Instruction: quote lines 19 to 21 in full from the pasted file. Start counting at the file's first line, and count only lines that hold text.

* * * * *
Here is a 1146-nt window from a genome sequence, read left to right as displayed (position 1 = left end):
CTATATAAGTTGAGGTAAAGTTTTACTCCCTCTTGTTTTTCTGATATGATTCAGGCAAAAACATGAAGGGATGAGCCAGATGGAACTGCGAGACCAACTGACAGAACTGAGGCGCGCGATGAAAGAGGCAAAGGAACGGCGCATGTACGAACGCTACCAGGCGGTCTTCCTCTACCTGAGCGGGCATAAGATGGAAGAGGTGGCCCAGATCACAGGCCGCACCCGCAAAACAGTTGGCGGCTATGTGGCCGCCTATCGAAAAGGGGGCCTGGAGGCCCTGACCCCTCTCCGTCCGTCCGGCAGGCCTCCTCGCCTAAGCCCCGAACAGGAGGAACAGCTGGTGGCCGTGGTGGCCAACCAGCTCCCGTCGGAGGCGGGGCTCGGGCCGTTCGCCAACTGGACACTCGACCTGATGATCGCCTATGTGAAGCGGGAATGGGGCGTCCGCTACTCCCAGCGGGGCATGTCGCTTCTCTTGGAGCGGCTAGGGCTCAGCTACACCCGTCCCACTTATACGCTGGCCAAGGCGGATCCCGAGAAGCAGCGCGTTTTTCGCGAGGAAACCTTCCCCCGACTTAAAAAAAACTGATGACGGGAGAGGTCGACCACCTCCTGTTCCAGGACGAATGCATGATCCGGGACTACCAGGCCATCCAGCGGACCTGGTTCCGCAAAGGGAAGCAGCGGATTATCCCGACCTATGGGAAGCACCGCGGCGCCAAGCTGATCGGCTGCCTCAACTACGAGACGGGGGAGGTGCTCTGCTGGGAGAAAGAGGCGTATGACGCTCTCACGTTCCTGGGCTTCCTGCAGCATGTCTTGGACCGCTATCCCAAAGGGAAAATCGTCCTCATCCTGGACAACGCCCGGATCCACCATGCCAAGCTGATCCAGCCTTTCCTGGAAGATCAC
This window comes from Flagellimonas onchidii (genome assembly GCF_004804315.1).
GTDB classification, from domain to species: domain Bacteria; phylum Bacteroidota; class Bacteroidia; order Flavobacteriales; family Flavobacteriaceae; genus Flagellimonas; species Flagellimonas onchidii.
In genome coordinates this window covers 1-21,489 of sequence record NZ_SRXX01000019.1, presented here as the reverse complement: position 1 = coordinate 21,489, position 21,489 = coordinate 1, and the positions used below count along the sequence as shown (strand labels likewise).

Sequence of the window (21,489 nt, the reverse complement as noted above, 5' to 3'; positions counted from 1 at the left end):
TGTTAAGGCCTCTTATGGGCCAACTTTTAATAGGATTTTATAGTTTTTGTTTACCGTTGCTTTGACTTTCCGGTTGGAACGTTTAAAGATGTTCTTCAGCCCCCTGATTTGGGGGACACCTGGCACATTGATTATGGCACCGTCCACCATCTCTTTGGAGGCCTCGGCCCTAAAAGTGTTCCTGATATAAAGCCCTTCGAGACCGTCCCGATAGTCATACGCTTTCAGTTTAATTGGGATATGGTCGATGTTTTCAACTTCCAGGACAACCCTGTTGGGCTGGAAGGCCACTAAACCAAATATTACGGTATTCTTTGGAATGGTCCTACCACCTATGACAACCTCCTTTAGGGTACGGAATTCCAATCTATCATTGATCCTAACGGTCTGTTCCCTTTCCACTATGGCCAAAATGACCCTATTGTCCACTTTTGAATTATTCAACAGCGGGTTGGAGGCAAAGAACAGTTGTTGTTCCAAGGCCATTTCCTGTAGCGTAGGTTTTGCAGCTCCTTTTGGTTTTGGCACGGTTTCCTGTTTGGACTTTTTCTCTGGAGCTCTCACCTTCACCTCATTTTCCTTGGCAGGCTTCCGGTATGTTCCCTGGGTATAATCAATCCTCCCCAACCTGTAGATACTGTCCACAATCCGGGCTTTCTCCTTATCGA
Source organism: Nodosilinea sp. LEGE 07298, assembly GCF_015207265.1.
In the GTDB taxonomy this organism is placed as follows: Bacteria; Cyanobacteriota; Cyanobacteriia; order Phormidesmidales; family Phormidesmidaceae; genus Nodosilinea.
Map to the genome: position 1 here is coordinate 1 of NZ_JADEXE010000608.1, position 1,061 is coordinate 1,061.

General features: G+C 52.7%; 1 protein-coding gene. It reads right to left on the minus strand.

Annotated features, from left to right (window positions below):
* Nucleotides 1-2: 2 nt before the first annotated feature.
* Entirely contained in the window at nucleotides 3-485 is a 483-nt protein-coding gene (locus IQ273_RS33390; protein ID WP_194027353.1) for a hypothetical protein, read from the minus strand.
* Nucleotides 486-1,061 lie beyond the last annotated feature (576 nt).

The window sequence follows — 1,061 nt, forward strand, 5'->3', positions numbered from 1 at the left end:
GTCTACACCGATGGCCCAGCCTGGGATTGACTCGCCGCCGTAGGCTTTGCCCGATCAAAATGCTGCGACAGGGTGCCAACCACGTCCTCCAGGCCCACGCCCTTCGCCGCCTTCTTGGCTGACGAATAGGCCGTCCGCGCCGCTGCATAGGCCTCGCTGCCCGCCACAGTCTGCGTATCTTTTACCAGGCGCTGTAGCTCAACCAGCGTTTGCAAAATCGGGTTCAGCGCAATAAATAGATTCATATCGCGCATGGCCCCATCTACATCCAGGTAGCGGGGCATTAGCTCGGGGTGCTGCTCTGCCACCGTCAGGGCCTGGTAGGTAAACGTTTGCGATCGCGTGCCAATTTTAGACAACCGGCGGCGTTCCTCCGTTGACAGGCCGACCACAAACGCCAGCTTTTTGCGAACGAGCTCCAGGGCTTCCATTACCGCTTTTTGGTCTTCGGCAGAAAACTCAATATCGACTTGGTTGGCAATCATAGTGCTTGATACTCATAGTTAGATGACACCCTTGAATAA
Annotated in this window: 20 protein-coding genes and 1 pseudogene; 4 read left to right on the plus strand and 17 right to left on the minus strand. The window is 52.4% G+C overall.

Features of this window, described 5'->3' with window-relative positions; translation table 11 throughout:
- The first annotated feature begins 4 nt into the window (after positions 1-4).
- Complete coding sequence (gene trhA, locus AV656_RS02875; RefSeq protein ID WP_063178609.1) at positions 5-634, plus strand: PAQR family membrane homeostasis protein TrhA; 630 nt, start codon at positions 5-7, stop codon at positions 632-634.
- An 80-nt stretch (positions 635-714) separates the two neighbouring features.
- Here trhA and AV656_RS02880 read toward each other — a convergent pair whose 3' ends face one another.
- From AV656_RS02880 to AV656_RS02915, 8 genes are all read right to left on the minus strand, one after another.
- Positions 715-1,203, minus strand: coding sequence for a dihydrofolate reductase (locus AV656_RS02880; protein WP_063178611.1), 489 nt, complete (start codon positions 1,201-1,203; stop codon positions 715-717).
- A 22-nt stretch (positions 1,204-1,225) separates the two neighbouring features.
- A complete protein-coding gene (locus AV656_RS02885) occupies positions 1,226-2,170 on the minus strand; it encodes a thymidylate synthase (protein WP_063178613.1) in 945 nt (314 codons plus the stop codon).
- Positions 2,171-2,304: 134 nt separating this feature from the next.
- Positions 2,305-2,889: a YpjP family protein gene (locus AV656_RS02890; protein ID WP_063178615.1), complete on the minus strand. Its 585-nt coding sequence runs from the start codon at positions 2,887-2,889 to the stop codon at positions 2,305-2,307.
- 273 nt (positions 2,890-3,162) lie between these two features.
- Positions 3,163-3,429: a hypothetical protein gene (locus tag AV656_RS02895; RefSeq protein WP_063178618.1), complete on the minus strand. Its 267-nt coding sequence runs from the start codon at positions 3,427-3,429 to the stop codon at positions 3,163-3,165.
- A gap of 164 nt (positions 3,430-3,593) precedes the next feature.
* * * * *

Features of this window, described 5'->3' with window-relative positions; translation table 11 throughout:
- The first annotated feature begins 4 nt into the window (after positions 1-4).
- Complete coding sequence (gene trhA, locus AV656_RS02875; RefSeq protein ID WP_063178609.1) at positions 5-634, plus strand: PAQR family membrane homeostasis protein TrhA; 630 nt, start codon at positions 5-7, stop codon at positions 632-634.